It was a show of community spirit at its finest on Wednesday night, as Elk Valley residents came out in droves to support Fernie in winning the Kraft Hockeyville contest.
Parents, user groups, hockey teams and more came holding signs and wearing jerseys to rally support for the contest.
Right now, communities across Canada are vying for the $250,000 Hockeyville prize, which for Fernie, would go towards a new ice-making plant, something that would cost between $700,000 to $1 million.
Fernie Mayor Mary Giuliano pointed out that a new all-season rink is sorely needed. Even during the rally, residents couldn’t skate on the outdoor rink because of weather conditions.
User groups like the Fernie Ghostriders, the Fernie Figure Skating team, Fernie Minor Hockey and more have been displaced from their hometown arena since October’s ammonia leak tragedy.
“It’s a bit emotional,” said Fernie local, Sarah Ingram, standing with a group of parents outside the Fernie Aquatic Centre. “I’m not surprised by how many people are here.”
Fernie Ghostriders head coach Craig Mohr brought his Junior B team out to the rally. The team has been playing home games in Sparwood since the arena closure.
“It’s awesome that all the user groups are out here,” said Mohr, adding that there was a number of faces out at the rally that he used to see on a daily basis at the Fernie Memorial Arena. “It’s nice to catch up with some of them.”
Many groups have organized ice time at the arena in Sparwood, however, some have had to travel as far as the Crowsnest Pass in order to play or practice.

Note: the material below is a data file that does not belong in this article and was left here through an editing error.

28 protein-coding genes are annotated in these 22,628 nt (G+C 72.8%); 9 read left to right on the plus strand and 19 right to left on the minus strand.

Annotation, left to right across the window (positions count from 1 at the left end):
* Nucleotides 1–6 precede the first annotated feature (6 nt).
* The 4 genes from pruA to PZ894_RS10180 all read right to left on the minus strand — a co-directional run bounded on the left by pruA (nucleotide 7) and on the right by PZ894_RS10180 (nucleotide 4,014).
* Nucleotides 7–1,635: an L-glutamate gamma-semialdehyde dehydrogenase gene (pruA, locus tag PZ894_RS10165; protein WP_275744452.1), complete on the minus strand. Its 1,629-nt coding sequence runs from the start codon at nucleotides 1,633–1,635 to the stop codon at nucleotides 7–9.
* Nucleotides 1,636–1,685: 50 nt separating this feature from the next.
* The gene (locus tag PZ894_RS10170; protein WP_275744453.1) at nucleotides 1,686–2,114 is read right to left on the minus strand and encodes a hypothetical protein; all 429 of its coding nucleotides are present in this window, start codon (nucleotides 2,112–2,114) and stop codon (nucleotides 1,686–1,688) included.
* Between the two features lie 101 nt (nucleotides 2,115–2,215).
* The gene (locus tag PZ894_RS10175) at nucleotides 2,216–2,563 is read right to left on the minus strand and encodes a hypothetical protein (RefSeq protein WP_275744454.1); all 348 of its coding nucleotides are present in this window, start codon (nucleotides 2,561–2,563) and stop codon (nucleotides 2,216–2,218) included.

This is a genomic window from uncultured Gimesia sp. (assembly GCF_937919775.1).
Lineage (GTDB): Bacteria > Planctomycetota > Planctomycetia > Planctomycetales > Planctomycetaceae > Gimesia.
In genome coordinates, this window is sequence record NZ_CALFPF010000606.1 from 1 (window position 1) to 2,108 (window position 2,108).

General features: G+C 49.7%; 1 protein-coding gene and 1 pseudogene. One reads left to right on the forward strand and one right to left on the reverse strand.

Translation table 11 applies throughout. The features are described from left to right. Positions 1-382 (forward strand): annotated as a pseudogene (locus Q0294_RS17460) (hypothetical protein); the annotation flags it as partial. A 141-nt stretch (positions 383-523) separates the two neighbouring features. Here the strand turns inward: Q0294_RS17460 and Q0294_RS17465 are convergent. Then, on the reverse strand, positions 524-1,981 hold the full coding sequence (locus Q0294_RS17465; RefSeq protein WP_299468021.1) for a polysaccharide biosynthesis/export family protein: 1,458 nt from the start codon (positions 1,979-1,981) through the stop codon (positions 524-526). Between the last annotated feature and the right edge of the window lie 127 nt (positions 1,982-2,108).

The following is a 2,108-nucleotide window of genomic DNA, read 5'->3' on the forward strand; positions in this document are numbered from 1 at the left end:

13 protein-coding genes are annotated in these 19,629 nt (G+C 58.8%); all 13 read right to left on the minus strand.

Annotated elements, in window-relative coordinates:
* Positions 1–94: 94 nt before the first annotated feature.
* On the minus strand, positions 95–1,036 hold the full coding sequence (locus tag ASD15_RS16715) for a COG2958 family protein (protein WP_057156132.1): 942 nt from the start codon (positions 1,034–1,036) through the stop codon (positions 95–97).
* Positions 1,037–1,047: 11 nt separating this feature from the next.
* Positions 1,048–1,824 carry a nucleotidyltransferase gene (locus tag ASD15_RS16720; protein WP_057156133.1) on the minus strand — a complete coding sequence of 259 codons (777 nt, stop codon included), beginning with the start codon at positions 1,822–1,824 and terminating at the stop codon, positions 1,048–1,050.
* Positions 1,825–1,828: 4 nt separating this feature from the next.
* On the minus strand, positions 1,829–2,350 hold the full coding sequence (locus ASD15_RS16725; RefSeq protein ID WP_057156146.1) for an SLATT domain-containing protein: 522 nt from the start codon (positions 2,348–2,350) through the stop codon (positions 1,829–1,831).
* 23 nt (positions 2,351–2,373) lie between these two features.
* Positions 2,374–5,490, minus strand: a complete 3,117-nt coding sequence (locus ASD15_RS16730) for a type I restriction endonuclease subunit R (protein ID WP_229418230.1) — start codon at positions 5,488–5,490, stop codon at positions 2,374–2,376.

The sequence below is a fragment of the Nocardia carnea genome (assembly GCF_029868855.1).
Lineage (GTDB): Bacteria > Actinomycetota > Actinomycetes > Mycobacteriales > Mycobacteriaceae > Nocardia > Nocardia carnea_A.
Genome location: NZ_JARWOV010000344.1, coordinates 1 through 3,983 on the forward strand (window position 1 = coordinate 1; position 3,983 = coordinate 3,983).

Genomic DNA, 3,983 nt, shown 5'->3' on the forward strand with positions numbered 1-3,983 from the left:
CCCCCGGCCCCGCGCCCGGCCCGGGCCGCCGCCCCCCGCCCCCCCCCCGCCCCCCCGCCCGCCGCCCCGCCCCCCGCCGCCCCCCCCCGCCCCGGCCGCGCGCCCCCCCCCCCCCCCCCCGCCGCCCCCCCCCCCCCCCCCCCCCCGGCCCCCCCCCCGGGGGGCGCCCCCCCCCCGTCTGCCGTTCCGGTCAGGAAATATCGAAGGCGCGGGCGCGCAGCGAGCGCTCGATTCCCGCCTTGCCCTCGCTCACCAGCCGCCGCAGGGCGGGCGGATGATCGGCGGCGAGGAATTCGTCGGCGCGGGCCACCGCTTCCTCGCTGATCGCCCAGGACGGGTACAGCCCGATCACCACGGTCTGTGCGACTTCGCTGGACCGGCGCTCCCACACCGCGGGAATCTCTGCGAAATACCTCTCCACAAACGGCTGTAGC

Minor Hockey association president Tracey Kelly, alongside Fernie Ghostriders president Barb Anderson decided to organize the rally after touring downtown Fernie with Helen Urlacher and Mary Giuliano.
Urlacher is from Wilkie, Saskatchwan, a small town that also lost their arena, and placed in the top ten during the 2017 Hockeyville competition. Urlacher drove out to Fernie in January, in support of the city winning the contest.
“We wanted to do a rally to start ramping up nominations,” said Anderson, “to get as many votes as possible and win Kraft Hockeyville.”
“It’s been really tough on all of our user groups to not have an arena,” said Kelly. “We have a vested interest in having our arena open.”
Individuals can nominate Fernie by posting a note, story or photo of what hockey means to them and why the town is deserving a new arena at krafthockeyville.ca.
The final four nominated communities in Canada will be announced by Kraft on February 11, and if Fernie makes it to this stage, voting will begin. Stay tuned.